Tammy Bryan, a member of the severely damaged First Baptist Church, said Horseshoe Beach residents consider themselves a family, one largely anchored by the church.
“It’s a breath of fresh air here,” Bryan said. “It’s beautiful sunsets, beautiful sunrises. We have all of old Florida right here. And today we feel like it’s been taken away.”
Marina worker Kerry Ford said he was glad so many people in Horseshoe Beach ultimately decided to evacuate. He said he had to convince several people to go.
“I have seen these storms and I told them, look, this is not one you want to stay for because I knew it was going to be catastrophic,” Ford said. “It wasn’t going to be much left. And if you stayed, your first thing, I ask them, can you all tread water for a couple of hours? Because that’s pretty much what it’s going to be.”
Despite the widespread destruction in the Big Bend, where Florida's Panhandle curves into the peninsula, it provided only glancing blows to Tampa Bay and other more populated areas, DeSantis noted. In contrast, Hurricane Ian last year hit the heavily populated Fort Myers area, leaving 149 dead in the state.
President Joe Biden spoke to DeSantis and promised whatever federal aid is available. Biden also announced that he will go to Florida on Saturday to see the damage himself.
The president used a news conference at the Federal Emergency Management Agency's headquarters to send a message to Congress, especially those lawmakers who are balking at his request for $12 billion in emergency funding to respond to natural disasters.
“We need this disaster relief request met and we need it in September” after Congress returns from recess, said Biden, who had pizza delivered to FEMA employees who have been working around the clock on Idalia and the devastating wildfires on Maui, Hawaii.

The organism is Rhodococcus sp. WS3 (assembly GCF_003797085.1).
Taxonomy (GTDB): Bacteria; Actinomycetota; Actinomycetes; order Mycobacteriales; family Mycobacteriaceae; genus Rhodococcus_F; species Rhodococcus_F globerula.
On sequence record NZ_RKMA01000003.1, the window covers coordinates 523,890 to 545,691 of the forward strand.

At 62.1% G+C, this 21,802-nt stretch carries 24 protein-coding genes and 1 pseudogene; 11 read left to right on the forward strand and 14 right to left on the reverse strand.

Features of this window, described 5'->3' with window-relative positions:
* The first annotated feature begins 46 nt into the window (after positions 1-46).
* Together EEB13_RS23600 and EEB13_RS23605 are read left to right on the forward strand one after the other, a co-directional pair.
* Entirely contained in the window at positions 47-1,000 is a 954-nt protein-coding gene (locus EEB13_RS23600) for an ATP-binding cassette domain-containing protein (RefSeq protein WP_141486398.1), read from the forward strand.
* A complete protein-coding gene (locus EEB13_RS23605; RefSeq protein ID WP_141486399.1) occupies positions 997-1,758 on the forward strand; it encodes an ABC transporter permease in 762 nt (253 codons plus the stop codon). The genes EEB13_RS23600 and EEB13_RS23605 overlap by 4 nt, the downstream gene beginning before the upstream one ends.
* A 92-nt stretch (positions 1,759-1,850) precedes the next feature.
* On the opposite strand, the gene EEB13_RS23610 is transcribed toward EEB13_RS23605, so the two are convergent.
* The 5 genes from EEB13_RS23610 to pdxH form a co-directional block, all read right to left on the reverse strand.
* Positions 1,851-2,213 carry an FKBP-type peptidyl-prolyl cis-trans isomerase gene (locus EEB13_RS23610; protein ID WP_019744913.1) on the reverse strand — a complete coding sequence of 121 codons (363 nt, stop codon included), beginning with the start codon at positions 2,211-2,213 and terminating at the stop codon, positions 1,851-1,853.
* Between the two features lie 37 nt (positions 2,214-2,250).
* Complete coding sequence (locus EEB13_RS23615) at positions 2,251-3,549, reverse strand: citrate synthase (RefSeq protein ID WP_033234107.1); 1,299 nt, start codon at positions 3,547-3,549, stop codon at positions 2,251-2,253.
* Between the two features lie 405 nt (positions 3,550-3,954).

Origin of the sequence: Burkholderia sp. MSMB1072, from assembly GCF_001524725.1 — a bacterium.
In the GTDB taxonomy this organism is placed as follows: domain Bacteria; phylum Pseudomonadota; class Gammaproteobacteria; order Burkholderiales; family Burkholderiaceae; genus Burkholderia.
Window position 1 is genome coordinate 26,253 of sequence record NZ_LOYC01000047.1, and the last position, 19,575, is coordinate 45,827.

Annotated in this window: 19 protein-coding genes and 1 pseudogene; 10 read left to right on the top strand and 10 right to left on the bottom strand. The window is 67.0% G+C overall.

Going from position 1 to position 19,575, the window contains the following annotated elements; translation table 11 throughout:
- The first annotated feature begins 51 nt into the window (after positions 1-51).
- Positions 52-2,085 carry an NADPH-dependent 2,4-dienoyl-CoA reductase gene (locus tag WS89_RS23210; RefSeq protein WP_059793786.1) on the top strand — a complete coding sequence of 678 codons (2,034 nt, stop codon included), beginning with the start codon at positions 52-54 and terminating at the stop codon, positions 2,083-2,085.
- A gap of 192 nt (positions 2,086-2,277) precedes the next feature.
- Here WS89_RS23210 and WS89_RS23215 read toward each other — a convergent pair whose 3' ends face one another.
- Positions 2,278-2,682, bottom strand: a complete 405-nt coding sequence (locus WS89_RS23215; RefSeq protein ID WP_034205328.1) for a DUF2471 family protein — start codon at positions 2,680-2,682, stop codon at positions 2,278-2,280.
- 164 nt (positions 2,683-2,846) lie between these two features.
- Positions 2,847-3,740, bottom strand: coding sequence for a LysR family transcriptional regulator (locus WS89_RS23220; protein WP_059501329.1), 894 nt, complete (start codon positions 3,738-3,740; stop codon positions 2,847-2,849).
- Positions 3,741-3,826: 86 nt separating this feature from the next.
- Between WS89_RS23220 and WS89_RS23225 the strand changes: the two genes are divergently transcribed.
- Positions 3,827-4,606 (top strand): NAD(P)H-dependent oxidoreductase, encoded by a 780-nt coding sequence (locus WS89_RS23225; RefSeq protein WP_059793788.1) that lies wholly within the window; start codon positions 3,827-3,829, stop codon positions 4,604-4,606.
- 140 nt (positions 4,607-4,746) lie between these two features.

Before heading out into the Atlantic Thursday, Idalia swung east, flooding many of South Carolina’s beaches and leaving some in the state and North Carolina without power. Forecasters said the weakened storm should continue heading away from the U.S. for several days, although officials in Bermuda warned that Idalia could hit the island early next week as a tropical storm.
In South Carolina, the storm coupled with already really high tides to send seawater flowing over sand dunes in nearly every beach town. In Charleston, Idalia's surge topped part of the seawall that protects the downtown, sending ocean water into the streets and neighborhoods where horse-drawn carriages pass million-dollar homes and the famous open-air market.
Preliminary data showed the Wednesday evening high tide reached just over 9.2 feet (2.8 meters), more than 3 feet (0.9 meters) above normal and the fifth-highest reading in Charleston Harbor since records were first kept in 1899.
Bands from Idalia also brought short-lived tornadoes. One flipped a car in suburban Goose Creek, South Carolina, causing minor injuries, authorities said. No major damage was reported.
In southeastern North Carolina, more than 9 inches (23 centimeters) of rain fell in Whiteville, flooding downtown buildings. The downpour swelled creeks and rivers and forecasters warned places downstream on the Pee Dee and Lumber rivers could flood, although it will be well below the historic crests that devastated entire towns after Hurricanes Florence and Matthew.
Associated Press writers Daniel Kozin in Horseshoe Beach; Russ Bynum in Savannah, Georgia; Jeff Amy in Atlanta; Jeffrey Collins in Columbia, South Carolina; Lisa J. Adams Wagner in Evans, Georgia; and Kathy McCormack in Concord, New Hampshire, contributed to this report.
Associated Press climate and environmental coverage receives support from several private foundations. See more about AP’s climate initiative here. The AP is solely responsible for all content.